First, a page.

A Brief Look At The History of Gold
The first known use of gold is thought to have been in the 4th millennium; gold artifacts have been found in the Balkans in the Vama Necropolis. Further examples were found that dated from the second millennium as gold hats and discs began to appear in central Europe during the Bronze Age. There are many writings in Egyptian hieroglyphics that concern the use of gold dating as far back as 2600 B.C. During this time the current ruler King Tushratta declared that gold in Egypt was "more plentiful than dirt." In fact the entire area was considered to be one of the best gold producing areas of the world for many centuries. It was thought that this was the only area of the world to have this precious metal and that their proliferate use of gold led to very advanced gold working skills as can be seen on the many artifacts discovered in King Tutankhamen's tomb, the only tomb known to have survived intact.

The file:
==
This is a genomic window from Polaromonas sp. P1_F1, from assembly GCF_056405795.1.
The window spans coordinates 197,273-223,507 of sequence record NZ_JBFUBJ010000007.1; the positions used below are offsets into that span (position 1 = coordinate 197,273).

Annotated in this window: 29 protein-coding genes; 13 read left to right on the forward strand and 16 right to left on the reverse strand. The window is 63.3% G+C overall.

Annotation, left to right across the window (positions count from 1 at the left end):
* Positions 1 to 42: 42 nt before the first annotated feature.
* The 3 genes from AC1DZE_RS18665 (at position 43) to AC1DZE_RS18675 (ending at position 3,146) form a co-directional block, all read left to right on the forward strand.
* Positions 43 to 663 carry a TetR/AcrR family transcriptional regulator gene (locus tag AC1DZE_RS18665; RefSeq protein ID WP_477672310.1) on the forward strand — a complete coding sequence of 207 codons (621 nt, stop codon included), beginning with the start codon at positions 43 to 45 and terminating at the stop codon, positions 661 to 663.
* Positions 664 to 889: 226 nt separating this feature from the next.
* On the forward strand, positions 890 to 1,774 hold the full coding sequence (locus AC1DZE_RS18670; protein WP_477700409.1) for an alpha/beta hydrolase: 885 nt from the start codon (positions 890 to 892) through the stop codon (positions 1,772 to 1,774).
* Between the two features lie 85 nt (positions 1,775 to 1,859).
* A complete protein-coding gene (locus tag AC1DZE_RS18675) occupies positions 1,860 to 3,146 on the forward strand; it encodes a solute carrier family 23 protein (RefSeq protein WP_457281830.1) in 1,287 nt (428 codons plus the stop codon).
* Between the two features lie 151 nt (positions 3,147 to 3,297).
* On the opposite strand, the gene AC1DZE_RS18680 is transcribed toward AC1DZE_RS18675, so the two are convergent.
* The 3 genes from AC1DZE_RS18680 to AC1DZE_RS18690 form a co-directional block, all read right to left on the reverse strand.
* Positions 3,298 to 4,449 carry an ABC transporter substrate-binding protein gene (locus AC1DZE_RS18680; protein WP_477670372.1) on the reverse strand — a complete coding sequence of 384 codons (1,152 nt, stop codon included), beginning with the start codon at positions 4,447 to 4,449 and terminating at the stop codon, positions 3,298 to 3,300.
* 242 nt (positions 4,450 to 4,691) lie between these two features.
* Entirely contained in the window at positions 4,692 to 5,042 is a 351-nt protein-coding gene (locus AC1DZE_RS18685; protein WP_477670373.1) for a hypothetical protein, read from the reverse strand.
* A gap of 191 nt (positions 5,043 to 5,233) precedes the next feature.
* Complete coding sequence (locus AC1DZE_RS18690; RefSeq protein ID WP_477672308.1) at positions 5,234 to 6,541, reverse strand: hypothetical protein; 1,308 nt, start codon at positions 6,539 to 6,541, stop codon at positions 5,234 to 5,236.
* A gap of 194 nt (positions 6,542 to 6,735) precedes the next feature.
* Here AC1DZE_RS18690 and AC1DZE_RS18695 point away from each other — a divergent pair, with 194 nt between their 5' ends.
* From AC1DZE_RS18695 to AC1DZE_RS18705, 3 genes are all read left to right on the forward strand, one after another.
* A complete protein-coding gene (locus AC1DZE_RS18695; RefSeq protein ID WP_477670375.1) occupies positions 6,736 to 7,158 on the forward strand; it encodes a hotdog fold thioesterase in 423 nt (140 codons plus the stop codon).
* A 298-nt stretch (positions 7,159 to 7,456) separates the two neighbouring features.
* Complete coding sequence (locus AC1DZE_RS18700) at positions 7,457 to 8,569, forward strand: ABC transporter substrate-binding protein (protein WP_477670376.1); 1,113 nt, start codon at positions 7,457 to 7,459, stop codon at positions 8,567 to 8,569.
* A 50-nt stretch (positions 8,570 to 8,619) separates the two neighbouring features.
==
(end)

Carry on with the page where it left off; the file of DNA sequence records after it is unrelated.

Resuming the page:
As the Roman Empire began to expand they found that the use of gold attracted many talented artisans to Rome where gold was available in such quantity during the 3rd century AD that many of the upper class had entire items of furniture crafted entirely of gold as well as many every day household items. During this period of time, as the Christian religion spread across the European continent, citizens stopped burying their dead with all of their jewelry. As such, very few gold artifacts remain from this period. Long before the arrival of the Spanish in the Americas the Mayans and Inca were already exceptionally skilled as goldsmiths. The European invaders found that their goldsmiths had long since mastered the art of pressing and hammering patterns into gold objects and creating great detail with filigree work. They were also very adept at inlay and lost-wax casting.
The gold in South America was to be found in the Andes Mountains and Columbia. Sadly little of these works of art remain as the Spaniards melted them down to create their own works. During the mid to late 19th century the U.S. west coast saw its first Gold Rushes as settlers began to arrive in several of the western states. Thousands of settlers streamed in to these states seeking their fortune and while a few found it, many more lost their lives trying to defend what they had found. Today while the Gold Standard is no longer in use, savvy investors still prefer gold for a long term investment as its value continues to rise.